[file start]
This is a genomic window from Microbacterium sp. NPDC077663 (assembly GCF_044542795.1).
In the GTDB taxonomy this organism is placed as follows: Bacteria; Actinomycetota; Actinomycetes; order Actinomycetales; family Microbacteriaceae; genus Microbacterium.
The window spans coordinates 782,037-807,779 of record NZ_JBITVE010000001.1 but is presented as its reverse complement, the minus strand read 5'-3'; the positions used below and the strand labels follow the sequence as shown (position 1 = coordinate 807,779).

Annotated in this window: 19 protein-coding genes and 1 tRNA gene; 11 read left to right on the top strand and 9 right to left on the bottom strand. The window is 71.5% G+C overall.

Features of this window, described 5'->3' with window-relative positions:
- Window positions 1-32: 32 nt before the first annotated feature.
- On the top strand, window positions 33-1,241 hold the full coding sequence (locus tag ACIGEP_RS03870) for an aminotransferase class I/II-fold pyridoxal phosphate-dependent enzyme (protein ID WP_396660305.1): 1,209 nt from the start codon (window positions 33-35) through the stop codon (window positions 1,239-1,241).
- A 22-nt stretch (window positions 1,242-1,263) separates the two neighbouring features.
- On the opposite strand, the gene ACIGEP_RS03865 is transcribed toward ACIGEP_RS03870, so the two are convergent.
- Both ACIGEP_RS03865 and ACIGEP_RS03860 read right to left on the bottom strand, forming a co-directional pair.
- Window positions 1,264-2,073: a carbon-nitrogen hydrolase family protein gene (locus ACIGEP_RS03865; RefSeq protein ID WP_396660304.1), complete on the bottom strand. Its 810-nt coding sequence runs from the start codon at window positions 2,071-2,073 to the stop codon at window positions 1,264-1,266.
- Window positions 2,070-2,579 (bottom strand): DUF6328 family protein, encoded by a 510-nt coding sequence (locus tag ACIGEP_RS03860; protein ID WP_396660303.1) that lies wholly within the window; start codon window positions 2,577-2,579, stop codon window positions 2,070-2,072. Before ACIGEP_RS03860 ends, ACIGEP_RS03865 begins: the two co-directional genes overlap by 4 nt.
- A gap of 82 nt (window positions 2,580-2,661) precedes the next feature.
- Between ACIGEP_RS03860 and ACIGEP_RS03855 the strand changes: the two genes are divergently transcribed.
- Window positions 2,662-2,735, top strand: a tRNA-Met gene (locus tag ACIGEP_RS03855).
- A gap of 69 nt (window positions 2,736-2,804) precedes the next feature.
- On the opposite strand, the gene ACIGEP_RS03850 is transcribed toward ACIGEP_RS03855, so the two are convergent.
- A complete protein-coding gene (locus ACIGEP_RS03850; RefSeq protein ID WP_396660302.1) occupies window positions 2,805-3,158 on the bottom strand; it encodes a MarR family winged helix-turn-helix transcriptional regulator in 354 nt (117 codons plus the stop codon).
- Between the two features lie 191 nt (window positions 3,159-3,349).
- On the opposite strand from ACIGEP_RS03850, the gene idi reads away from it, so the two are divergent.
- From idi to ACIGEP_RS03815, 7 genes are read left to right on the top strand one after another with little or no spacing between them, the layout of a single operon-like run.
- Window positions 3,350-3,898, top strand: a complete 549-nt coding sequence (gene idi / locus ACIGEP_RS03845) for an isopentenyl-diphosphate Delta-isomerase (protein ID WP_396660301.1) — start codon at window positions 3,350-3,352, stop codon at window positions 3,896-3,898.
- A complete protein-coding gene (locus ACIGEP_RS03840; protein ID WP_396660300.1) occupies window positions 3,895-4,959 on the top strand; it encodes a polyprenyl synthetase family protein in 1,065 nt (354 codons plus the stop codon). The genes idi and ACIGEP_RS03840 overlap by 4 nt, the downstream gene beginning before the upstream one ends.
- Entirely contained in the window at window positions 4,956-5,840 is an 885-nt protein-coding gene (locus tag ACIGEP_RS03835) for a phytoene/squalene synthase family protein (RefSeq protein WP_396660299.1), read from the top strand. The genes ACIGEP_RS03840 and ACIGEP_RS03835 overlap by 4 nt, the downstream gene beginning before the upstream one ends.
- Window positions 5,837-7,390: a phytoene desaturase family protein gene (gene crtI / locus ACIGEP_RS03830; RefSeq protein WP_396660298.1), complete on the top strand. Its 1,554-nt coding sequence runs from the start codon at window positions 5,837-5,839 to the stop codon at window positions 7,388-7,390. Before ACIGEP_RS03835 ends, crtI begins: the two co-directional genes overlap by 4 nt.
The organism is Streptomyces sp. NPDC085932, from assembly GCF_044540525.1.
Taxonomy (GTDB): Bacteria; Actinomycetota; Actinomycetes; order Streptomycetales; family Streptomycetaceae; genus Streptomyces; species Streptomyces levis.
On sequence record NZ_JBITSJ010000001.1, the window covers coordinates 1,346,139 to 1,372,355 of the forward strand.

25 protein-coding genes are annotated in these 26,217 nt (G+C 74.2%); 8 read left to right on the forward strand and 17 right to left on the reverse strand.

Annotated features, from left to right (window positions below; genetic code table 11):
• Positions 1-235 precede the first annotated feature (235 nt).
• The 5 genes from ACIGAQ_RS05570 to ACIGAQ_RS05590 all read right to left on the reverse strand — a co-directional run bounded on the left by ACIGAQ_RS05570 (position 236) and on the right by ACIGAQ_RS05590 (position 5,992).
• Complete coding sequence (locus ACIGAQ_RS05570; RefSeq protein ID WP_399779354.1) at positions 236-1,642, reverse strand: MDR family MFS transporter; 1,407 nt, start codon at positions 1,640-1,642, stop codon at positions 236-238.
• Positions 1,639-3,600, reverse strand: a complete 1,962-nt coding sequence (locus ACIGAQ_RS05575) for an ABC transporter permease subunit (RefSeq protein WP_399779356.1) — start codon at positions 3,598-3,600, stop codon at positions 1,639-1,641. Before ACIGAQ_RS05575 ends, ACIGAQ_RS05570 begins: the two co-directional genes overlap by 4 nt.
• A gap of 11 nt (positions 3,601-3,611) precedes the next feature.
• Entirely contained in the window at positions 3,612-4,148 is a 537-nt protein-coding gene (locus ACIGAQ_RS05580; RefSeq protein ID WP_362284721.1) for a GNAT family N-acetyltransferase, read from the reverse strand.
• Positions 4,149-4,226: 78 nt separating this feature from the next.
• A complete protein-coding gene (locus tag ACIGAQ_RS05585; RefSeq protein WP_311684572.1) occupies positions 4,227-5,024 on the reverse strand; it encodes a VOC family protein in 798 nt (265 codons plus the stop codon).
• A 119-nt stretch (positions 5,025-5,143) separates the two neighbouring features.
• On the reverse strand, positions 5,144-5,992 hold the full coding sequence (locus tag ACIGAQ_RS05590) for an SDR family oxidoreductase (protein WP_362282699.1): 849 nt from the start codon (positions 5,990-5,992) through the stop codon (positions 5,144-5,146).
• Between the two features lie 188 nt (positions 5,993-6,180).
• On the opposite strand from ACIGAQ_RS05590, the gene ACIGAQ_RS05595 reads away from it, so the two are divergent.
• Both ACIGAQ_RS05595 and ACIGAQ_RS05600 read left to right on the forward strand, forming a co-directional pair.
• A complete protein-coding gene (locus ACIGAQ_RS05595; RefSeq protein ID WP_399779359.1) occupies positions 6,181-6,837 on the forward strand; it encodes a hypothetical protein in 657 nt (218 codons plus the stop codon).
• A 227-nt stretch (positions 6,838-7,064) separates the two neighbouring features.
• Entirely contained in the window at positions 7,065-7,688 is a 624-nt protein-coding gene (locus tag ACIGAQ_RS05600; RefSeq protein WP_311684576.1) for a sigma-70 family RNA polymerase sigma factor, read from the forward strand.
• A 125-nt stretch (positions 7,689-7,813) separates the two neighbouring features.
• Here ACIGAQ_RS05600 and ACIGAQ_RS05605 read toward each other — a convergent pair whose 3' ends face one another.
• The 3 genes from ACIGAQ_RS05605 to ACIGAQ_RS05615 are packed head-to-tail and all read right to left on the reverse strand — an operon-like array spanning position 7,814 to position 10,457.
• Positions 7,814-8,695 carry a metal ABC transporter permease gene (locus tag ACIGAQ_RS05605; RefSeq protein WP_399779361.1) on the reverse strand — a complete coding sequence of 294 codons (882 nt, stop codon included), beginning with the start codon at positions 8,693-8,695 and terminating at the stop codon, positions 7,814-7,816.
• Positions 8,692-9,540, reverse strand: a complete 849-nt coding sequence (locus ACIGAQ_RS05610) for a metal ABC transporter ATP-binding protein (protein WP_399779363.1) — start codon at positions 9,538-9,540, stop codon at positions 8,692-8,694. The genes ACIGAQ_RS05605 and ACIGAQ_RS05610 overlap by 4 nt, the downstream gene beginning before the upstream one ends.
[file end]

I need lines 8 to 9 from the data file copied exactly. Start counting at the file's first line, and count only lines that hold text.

- A 22-nt stretch (window positions 1,242-1,263) separates the two neighbouring features.
- On the opposite strand, the gene ACIGEP_RS03865 is transcribed toward ACIGEP_RS03870, so the two are convergent.